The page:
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Movie review: ‘Men in Black’ is running on empty
BY ROB HEDELT
“MEN IN BLACK III” (PG–13) (2 stars)
WILL SMITH, TOMMY LEE JONES, JOSH BROLIN, EMMA THOMPSON
In sci-fi flicks like this one, a time-travel wrinkle is often a sign that the story being told needs the trick to prop it up.
That’s the case here, as the franchise that was such quirky fun in the first outing and funny enough in the second is running on fumes here.
What’s missing, strangely, is the edgy chemistry between the quip-snapping Agent J (Will Smith) and the hound-dog grouch Agent K (Tommy Lee Jones), the pair that were such fun to watch in the first two films as they took on a strange host of bizarre aliens.
This time out, Jones is almost a no-show, so morose about something viewers won’t understand until the film’s end that he barely registers as present.
Smith is still funny, but not quite the scene-stealer he’s been in other films. It’s as if he’s settling for one or two shots of him mugging or frowning instead of really selling the film’s humor.
Both actors seem like they’re just a little tired of pulling on the black suits and pulling out those oversized alien-blasters.
Also lackluster: the bad guy the MIB are chasing.
As a wacky singer in his pay-cable show, Jemaine Clement was a hoot.
As “Boris The Animal,” a bizarre alien with bad teeth, critters that crawl out of his hands and deadly spikes he can shoot at foes, Clement gets tiresome.
In fact, all the strange aliens encountered here start to feel a little silly, as if the series is having to go further and further to surprise viewers.
The saving grace for this film is the arrival of Josh Brolin in the time-travel sequence, playing the young Agent K.
Where the latter-day MIB feel a bit tiresome, Brolin makes the young Agent K a whole hunk of fun.
He still has a bit of the deadpan Agent K is known for, but he’s also got some fun under that Texas drawl, bringing some neat energy to both the character and the film.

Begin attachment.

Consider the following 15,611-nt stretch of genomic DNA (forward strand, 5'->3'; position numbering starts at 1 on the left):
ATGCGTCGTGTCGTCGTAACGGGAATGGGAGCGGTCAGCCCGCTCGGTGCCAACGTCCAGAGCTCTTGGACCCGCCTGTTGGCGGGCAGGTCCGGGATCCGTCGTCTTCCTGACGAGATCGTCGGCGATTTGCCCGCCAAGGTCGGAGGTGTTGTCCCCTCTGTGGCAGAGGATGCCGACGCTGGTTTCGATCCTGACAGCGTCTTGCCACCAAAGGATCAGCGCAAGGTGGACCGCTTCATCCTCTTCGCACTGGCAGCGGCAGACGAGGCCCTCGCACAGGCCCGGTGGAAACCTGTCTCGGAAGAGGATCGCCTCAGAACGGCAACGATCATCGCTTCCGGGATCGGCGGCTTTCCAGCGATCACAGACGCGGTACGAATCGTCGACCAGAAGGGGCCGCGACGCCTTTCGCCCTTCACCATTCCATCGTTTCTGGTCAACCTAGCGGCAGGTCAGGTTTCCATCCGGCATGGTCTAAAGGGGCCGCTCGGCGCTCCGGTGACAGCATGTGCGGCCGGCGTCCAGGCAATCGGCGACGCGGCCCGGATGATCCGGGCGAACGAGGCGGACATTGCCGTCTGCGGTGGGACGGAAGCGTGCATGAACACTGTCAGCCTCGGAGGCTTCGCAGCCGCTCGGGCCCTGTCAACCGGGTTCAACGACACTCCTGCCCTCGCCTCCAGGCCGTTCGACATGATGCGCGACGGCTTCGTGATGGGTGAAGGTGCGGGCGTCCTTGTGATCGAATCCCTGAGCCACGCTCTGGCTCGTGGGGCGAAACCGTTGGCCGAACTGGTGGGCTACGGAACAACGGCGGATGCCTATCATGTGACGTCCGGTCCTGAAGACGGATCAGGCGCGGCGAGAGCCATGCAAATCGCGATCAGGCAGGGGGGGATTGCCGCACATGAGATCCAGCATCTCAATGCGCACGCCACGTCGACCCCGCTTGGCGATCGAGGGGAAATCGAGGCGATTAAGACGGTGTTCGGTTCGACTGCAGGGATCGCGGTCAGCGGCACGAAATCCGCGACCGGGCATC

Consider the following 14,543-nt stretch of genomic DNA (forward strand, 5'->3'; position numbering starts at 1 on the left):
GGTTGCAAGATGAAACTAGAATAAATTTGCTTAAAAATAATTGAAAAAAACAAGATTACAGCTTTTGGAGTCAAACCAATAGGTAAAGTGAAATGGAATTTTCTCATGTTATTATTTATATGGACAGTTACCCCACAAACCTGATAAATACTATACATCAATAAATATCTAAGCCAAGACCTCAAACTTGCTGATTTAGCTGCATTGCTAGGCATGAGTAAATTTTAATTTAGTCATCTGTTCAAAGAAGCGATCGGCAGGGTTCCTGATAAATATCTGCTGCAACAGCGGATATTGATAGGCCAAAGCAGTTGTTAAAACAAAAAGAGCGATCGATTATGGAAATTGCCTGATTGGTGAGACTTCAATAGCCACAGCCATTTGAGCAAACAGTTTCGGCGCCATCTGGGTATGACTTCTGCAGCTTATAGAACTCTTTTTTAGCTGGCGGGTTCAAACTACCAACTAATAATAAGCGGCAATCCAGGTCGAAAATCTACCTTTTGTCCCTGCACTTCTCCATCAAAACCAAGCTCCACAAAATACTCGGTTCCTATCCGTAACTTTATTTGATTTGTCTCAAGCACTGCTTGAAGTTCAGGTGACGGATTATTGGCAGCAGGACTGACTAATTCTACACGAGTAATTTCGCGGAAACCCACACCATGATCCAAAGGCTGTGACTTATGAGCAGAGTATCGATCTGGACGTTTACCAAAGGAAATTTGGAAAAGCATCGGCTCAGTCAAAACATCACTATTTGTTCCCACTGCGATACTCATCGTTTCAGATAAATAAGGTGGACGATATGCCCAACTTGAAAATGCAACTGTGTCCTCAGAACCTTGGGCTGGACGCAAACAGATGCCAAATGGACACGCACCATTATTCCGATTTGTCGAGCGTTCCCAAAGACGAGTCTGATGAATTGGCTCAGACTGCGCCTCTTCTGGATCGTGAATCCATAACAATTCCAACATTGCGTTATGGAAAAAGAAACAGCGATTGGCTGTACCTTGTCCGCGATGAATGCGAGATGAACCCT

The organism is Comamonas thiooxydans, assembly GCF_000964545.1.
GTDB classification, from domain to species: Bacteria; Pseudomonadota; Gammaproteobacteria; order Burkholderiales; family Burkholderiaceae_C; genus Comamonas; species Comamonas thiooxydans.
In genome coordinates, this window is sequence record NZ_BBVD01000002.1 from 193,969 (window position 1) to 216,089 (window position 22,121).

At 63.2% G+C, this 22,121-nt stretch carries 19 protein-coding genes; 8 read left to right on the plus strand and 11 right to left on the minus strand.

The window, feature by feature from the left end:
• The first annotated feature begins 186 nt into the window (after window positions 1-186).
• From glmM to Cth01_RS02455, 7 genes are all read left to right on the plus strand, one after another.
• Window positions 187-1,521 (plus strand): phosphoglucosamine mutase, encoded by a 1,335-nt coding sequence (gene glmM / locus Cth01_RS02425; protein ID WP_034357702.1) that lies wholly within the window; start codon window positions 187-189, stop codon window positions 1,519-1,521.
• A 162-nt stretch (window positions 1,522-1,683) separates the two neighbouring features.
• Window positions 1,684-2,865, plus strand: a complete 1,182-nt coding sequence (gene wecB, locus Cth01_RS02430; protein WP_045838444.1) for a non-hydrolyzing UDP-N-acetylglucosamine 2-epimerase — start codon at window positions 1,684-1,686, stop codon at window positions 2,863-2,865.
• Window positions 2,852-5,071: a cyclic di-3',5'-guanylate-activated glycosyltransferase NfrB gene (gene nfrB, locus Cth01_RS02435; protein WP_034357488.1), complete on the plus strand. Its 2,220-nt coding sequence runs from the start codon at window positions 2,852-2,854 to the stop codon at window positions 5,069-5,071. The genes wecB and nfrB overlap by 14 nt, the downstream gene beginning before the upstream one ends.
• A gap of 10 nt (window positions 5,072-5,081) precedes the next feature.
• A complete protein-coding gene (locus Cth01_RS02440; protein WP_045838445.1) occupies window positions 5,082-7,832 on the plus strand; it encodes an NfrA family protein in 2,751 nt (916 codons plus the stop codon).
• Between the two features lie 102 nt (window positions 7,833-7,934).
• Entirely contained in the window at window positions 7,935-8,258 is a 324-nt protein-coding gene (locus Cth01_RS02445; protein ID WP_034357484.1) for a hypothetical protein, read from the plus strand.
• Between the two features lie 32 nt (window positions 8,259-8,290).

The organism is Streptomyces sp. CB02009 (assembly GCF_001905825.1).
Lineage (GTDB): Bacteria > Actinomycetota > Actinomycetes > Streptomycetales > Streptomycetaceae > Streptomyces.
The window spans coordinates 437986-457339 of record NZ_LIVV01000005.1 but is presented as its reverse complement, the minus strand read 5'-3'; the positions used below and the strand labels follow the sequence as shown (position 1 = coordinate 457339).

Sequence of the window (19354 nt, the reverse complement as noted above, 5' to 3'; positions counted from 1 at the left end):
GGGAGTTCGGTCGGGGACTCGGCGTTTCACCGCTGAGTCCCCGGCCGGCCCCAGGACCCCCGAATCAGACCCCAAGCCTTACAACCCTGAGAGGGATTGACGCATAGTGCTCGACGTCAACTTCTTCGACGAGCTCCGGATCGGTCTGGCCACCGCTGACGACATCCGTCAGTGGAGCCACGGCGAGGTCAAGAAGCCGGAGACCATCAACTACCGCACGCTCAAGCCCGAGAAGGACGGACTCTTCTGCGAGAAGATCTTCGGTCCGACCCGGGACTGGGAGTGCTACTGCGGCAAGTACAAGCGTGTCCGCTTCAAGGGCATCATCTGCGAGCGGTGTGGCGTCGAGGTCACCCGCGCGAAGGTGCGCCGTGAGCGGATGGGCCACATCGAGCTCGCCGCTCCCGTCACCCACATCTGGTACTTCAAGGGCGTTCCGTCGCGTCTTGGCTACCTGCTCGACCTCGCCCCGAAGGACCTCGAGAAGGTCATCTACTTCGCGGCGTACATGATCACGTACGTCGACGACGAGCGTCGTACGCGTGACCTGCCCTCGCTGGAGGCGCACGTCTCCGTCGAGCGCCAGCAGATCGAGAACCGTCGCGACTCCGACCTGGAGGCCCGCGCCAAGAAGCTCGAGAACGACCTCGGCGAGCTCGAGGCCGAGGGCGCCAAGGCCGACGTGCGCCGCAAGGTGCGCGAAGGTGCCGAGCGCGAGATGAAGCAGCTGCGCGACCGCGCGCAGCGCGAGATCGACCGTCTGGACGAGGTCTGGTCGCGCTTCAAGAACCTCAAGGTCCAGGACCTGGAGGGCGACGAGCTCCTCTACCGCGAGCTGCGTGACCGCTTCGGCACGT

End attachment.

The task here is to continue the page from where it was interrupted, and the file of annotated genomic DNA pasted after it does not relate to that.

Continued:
It’s enough to make you wonder if there might be a way to keep him in the series, as Jones seems tired of it all and Brolin seems to be having a ball.
More MIB films set in the past? Some way to bring the young K from the past to the future? Hey, anything’s possible in a sci-fi film like this.
I missed Rip Torn as the MIB boss, though Emma Thompson is an interesting choice to replace him.
It’s a pity they make her quote an alien at the boss’s funeral, sounding like a complete idiot as she utters the bizarre alien language.
Another approach they might use to prop up the series, which still offers neat special effects, might be to expand the cast.
Bring in some others on the MIB team, the same way they rejuvenated the “Mission Impossible” team with some new and younger characters/actors. Or hand it over to one of the new, talented directors out there.
Another helpful hint: Dial back on use of the gizmo that wipes the memories of citizens who see MIB fighting aliens.
It’s overdone so much here, with Smith’s Agent J saying silly stuff each time he uses it, that it quickly ceases being funny.
The other possibility: Maybe the series has run its course.
If there aren’t some new and creative ways to energize the series, it would be better to let it fade away.
Though a series that’s made hundreds of millions of dollars probably won’t quit until folks quit buying so many tickets.
Rated PG–13 for sci–fi action violence, brief suggestive content. 104 min. [MC, RA, RF]